Now count the bars in the next section, noticing where the phrases lie, again using “strong-bar, weak –bar,” and noticing where the phrases begin, front-heavy or back-heavy:

Seasons change and our love went cold

Feed the flame 'cause we can't let it go

Run away, but we're running in circles

Run away, run away

Now they’re all back-heavy in the strong bar, while doubling the length of the phrase. It’s an effective contrast on both counts. It feels more insistent, yet it’s still a bit unstable, avoiding the downbeats. Like our experiment, it feels a bit more solid. It maintains some of the angst and regret, yet moves us forward emotionally. Granted, there are other elements working here too, but it’s useful to focus on this one element, since it’s a compositional choice you get to make every time you write a line in a song.

Here come da judge:

I dare you to do something

I'm waiting on you again

So I don't take the blame

Screen_Shot_2022-06-20_at_11.00.58_pm.png

“Do” is on the downbeat of the strong bar. It actually anticipates it by an 8th-note, making the punch even stronger. “I dare you” starts on beat 3, but still feels like it’s picking up to the downbeat. You can feel the insistence the position gives it. Then,

Run away, but we're running in circles

Run away, run away, run away

returns to the less stable back-heavy plea, again coloring the last lines with anxiety.

Such a nice emotional journey created by the phrasing of these sections. From back-heavy in the weak-bar to back-heavy in the strong bar to front heavy in the strong bar. The phrasing alone, because of the motion it creates, takes us on a pretty intense ride.

Count out the rest of the song. It’ll be good practice.

The point here isn’t that Post Malone (and the five other writers on the song) did all this on purpose, though they could have. The point, rather, is that the way they phrased it has emotional consequences in and of itself. A more important point: whether or not they intended to add those specific emotional colors to the lyric by they way they phrased it, you can.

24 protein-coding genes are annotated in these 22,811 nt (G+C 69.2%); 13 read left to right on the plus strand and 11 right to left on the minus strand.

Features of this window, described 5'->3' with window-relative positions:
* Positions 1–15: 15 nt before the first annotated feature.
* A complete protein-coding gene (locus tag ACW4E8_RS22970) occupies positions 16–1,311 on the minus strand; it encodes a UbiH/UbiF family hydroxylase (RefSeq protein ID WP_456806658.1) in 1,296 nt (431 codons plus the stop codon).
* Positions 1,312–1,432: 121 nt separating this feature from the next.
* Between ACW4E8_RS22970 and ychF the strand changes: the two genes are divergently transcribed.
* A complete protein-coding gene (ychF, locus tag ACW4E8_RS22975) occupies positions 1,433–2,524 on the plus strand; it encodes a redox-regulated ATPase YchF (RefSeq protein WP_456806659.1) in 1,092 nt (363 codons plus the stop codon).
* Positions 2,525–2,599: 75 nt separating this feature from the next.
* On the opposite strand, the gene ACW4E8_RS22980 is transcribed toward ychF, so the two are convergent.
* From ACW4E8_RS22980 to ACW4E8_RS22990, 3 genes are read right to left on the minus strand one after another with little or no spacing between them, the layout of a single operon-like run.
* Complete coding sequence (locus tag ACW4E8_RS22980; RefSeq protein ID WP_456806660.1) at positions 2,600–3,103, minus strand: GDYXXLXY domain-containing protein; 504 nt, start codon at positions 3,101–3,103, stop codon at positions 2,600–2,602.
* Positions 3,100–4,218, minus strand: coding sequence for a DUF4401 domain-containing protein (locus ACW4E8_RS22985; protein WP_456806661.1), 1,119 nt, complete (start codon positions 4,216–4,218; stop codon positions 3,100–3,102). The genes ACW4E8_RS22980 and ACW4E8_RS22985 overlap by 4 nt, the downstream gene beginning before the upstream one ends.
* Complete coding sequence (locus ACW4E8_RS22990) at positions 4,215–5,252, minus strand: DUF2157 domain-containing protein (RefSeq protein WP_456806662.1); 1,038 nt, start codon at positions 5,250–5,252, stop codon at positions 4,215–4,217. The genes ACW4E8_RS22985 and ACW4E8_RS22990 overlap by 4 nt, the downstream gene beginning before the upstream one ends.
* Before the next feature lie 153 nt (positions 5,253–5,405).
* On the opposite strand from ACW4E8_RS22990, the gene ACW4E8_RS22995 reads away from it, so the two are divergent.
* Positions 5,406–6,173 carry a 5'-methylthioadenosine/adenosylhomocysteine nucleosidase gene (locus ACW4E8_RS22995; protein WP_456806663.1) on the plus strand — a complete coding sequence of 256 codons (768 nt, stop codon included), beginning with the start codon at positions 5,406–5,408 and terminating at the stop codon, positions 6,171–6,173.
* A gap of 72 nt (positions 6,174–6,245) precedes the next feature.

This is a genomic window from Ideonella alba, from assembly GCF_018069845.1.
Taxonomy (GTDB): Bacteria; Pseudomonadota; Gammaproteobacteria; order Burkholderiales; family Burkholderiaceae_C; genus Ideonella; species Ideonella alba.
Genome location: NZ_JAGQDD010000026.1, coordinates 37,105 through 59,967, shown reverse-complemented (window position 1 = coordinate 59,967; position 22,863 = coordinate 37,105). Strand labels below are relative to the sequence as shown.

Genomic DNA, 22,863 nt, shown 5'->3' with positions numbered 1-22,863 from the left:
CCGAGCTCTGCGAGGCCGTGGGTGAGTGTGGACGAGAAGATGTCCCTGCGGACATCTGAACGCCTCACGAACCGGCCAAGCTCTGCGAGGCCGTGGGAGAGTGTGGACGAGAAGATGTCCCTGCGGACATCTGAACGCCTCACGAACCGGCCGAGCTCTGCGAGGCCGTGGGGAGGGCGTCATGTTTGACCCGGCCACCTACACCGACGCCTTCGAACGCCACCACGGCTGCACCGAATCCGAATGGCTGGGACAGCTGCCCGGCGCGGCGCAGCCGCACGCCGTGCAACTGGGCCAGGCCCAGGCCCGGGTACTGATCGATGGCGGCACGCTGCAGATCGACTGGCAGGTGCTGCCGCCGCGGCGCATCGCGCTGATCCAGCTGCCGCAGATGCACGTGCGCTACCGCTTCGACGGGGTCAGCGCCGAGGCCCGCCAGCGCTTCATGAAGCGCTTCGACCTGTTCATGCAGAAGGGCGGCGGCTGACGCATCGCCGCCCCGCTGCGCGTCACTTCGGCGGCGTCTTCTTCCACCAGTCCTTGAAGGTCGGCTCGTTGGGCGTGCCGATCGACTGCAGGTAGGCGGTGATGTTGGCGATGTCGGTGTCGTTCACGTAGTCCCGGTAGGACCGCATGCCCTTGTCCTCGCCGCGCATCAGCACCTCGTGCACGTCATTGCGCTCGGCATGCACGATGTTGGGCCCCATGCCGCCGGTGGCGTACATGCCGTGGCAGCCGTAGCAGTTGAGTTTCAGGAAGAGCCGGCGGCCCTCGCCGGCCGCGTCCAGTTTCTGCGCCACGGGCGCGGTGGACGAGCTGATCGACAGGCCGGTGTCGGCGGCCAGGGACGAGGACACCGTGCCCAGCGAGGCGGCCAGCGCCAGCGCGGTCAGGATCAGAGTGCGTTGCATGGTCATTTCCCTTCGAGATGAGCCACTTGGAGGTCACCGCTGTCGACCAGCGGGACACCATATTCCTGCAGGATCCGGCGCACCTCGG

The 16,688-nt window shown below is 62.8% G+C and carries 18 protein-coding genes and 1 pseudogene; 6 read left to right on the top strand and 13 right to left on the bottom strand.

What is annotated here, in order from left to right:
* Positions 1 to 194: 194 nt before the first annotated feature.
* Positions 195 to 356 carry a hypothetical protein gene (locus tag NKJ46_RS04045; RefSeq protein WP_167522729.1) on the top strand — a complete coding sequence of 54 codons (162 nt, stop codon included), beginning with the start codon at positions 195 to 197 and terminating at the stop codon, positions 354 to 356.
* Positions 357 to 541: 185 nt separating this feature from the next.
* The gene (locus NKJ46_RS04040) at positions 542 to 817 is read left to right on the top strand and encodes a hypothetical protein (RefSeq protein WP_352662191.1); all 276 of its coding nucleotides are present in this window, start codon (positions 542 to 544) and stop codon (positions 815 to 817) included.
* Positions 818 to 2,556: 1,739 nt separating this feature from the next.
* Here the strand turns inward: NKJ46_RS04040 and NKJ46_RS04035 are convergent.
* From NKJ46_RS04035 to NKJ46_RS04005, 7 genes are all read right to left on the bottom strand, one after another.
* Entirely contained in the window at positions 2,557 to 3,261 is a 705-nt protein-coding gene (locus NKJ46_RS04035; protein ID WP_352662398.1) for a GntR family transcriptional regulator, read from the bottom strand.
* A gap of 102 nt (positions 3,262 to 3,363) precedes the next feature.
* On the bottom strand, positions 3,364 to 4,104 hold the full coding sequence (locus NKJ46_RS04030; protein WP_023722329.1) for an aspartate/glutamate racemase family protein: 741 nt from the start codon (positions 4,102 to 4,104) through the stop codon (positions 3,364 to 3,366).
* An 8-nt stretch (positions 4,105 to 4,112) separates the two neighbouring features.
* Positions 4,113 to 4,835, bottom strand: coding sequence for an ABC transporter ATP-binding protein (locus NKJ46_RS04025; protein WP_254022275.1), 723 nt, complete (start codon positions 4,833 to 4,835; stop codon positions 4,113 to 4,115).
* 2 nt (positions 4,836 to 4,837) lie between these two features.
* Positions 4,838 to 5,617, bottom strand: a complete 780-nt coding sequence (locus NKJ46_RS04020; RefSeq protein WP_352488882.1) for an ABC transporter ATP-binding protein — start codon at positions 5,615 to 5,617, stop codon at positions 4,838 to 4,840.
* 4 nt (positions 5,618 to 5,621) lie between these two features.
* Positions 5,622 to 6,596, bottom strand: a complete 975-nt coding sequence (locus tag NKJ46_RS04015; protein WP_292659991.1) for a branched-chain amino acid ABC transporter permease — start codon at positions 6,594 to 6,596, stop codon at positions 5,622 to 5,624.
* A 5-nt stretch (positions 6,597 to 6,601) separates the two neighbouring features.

Phrasing has the power to create emotion. It’s the body language of your song. And with each line you write, you always have the same decisions: front-heavy or back-heavy? Weak bar or strong bar? Just ask, for each line, “How am I feeling here, stable or unstable?” If it’s a line you really mean, a fact or a commitment, look for downbeats and look for strong bars. If you’re feeling unstable – regret, uncertainty, longing etc., try back-heavy and/or weak-bar phrasing.

It’s certainly possible to place your phrases on the downbeats of the weak bars. Listen:

Heartbeat City, The Cars

How did it make you feel? Some listeners feel like they're floating—unstable, in motion. Now check out the phrasing. Do the verse lines start on the downbeats? They sure do. And yet they feel unstable, because they all begin on the weak bar:

Screen_Shot_2022-06-20_at_11.03.56_pm.png

Again, if you count this in half-time, it’s back-heavy, beginning in the half-bar.

For practice count through the entire song. I’ll wait.

Interesting: the only phrases that begin front-heavy in the strong bar are "O Jackie" and "I missed you so badly," phrases which make up the song’s essence, the whole why of the song. And did you note the back-heavy and weak-bar phrasing in the chorus?

Obviously, these concepts work in any time signature. Here’s a lovely little piece in ¾ time by Tim Hardin, one of my heroes. Count it, “strong 2 3, weak 2 3…”.

How Can We Hang On To a Dream, Tim Hardin
Screen_Shot_2022-06-20_at_11.06.16_pm.png

How does it make you feel? Of the six phrases in the verse, five start on the weak bar and one (“still loving you”) is back-heavy in the strong bar.  All together, they color the lines with a feeling of helplessness or remorse.

The two lines of the chorus are both back-heavy in the strong bar. Tim Hardin is using two different phrasing tools to create emotion, thus also creating some variety. Neat.

Of course, you likely noticed Tim Hardin’s verses are seven bars long, making the expected weak eighth bar turn into a strong bar. A nifty trick, adding to the feeling of instabitlty. (The Beatles play the same game in their seven bar verses of “Yesterday,” making “suddenly” feel really sudden.)

Add these phrasing concepts to your daily listening habits. At first it’ll take practice and focus, like anything else. As you are listening, monitor how each line’s phrasing makes you feel. Was the phrasing helpful in communicating the message and emotion of the line? Does the meaning of the line reek of regret, yet is front-heavy in the strong bar? How could you re-phrase it to get a more expressive result? Or does it commit to undying devotion, but uses back-heavy or in the weak bar phrasing? How does that affect your level of trust? Could you re-phrase it to get a stronger result?

Motion creates e-motion. How you make it move, all by itself, creates emotion. You’ll find phrasing a useful and powerful tool to add an extra level of feeling to your songs.

Write fearlessly.

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Further listening for songs using weak-bar phrasing:

 

  • Dreams, The Cranberries

  • Go Your Own Way, Fleetwood Mac

  • If I Ever Get Around to Living, John Mayer

  • No Regrets, Tom Rush

  • Who’s Crying Now, Journey